Police officers who 'refused to hand over evidence' after teenager's fatal crash could face criminal charges
A criminal investigation has been launched into alleged wrongdoing by police officers after the fatal crash of a teenager in Esher nearly five years ago.
Liam Albert, 17, died after the stolen blue Mazda he was driving hit an oncoming vehicle in Lammas Lane, Esher, in the early hours of July 8, 2009.
The crash followed a high-speed police chase down the A3 from Merton.
The criminal allegations are understood to include claims made public by this newspaper in December 2011, that Metropolitan Police officers refused to hand over potential evidence to crash investigators from Surrey Police, despite being warned it was potentially perverting the course of justice.
The Independent Police Complaints Commission (IPCC) said this week its new investigation will interview three police officers under criminal caution.
They will also be served with notices they are under investigation for possible gross misconduct.
Three civilian police staff who were working in the control room on the night of the crash will also be interviewed over possible gross misconduct.
An inquest jury looking at the moments up to the crash ruled that, although the death was accidental, the Met made a material contribution to his death by not halting the chase earlier.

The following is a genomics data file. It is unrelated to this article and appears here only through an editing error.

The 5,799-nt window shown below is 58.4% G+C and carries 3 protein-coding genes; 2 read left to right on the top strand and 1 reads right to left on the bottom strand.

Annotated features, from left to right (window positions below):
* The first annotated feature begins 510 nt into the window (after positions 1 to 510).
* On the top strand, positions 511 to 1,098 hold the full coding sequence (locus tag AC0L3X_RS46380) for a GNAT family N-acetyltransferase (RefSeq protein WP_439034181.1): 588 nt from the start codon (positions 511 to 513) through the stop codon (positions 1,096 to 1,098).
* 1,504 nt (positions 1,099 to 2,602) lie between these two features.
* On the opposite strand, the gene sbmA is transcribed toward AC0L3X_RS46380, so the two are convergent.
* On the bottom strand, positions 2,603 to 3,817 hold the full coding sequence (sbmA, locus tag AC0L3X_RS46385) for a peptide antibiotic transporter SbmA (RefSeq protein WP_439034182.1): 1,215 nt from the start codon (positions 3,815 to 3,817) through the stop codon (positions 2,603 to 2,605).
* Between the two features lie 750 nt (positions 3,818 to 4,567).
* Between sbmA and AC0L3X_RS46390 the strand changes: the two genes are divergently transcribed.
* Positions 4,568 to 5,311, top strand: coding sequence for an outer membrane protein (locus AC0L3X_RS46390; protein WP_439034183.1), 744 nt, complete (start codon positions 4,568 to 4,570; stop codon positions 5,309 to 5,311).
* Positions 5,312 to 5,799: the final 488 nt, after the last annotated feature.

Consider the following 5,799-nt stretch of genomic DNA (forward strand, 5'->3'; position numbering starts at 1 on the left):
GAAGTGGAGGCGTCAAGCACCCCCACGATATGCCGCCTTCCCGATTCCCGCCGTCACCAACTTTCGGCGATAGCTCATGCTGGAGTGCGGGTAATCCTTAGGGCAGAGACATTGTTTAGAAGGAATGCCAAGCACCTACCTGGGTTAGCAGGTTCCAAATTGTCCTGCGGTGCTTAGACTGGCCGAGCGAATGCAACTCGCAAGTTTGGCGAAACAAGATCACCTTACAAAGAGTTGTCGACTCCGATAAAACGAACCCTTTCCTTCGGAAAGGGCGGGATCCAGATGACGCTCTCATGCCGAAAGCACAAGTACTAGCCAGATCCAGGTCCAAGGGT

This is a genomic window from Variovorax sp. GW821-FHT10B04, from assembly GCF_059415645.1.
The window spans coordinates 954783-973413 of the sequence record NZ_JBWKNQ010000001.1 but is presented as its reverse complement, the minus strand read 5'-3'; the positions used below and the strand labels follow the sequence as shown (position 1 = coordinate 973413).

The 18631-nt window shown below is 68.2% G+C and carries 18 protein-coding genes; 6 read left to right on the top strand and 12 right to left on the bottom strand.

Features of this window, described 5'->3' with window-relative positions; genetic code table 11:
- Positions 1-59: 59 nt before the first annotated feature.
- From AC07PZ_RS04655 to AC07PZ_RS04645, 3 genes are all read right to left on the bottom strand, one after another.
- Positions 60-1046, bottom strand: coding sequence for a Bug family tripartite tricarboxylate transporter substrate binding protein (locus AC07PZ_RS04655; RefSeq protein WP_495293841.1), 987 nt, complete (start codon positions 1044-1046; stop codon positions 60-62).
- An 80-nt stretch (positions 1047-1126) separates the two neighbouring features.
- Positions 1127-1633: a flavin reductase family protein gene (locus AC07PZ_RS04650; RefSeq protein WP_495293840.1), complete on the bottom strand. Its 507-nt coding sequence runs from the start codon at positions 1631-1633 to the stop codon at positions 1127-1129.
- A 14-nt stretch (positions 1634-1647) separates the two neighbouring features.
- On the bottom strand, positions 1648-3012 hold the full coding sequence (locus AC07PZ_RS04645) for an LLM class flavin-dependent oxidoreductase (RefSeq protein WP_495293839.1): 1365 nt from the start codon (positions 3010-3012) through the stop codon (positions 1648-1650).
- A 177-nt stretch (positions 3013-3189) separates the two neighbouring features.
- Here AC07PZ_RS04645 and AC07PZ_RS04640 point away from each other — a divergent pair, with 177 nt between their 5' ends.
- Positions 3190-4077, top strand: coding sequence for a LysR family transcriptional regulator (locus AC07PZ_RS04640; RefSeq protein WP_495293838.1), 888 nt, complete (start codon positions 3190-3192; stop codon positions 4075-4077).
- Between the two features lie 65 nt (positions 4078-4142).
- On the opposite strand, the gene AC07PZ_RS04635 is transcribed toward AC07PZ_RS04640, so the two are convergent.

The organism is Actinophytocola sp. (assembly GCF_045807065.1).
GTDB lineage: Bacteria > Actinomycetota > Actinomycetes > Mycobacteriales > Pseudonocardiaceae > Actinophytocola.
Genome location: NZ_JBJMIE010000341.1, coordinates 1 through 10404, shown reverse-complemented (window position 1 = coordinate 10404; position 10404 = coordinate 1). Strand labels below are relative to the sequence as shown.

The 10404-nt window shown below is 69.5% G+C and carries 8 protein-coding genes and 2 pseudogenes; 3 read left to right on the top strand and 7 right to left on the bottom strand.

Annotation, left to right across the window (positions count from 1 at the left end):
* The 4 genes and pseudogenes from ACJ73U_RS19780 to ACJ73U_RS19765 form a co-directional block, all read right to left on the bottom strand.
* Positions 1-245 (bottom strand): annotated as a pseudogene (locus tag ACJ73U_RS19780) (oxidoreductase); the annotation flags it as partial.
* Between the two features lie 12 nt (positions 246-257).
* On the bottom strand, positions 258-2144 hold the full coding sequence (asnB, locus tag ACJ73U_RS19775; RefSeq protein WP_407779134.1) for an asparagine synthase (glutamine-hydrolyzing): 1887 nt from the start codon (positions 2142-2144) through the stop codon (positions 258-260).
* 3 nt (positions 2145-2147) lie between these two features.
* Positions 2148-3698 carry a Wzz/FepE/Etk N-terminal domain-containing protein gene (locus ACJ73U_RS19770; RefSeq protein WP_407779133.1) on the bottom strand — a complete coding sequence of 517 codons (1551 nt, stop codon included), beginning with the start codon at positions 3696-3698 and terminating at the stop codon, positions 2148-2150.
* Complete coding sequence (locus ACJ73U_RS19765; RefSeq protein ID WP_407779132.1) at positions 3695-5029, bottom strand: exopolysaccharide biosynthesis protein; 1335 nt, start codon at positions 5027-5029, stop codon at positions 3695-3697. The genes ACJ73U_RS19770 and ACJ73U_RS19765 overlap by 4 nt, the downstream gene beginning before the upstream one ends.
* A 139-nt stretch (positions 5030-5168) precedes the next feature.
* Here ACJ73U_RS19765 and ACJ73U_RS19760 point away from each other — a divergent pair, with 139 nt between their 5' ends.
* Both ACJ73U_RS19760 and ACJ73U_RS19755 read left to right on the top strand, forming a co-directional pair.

Documents submitted to the inquest in December 2011, but not called by the coroner, revealed that after the crash several Surrey Police officers tried to retrieve pursuit driver PC Paul Rogers mobile phone to see pictures he had taken of the crash.
But they were repeatedly refused by PC Rogers and Met Detective Inspector Mandy Chamberlain, despite being warned the move could be seen as perverting the course of justice, Surrey Police sworn evidence statements say.
The news of a criminal investigation is a victory for Mr Albert’s family Sharla John and Delroy Albert, of Vectis Road, Mitcham, who complained to the IPCC at the time of the death and again after the inquest conclusions.
They were bitterly disappointed when the IPCC allowed the Metropolitan Police professional standards department a dispensation on July 30, 2012, to drop its internal investigation, prompting the family to threaten a judicial review.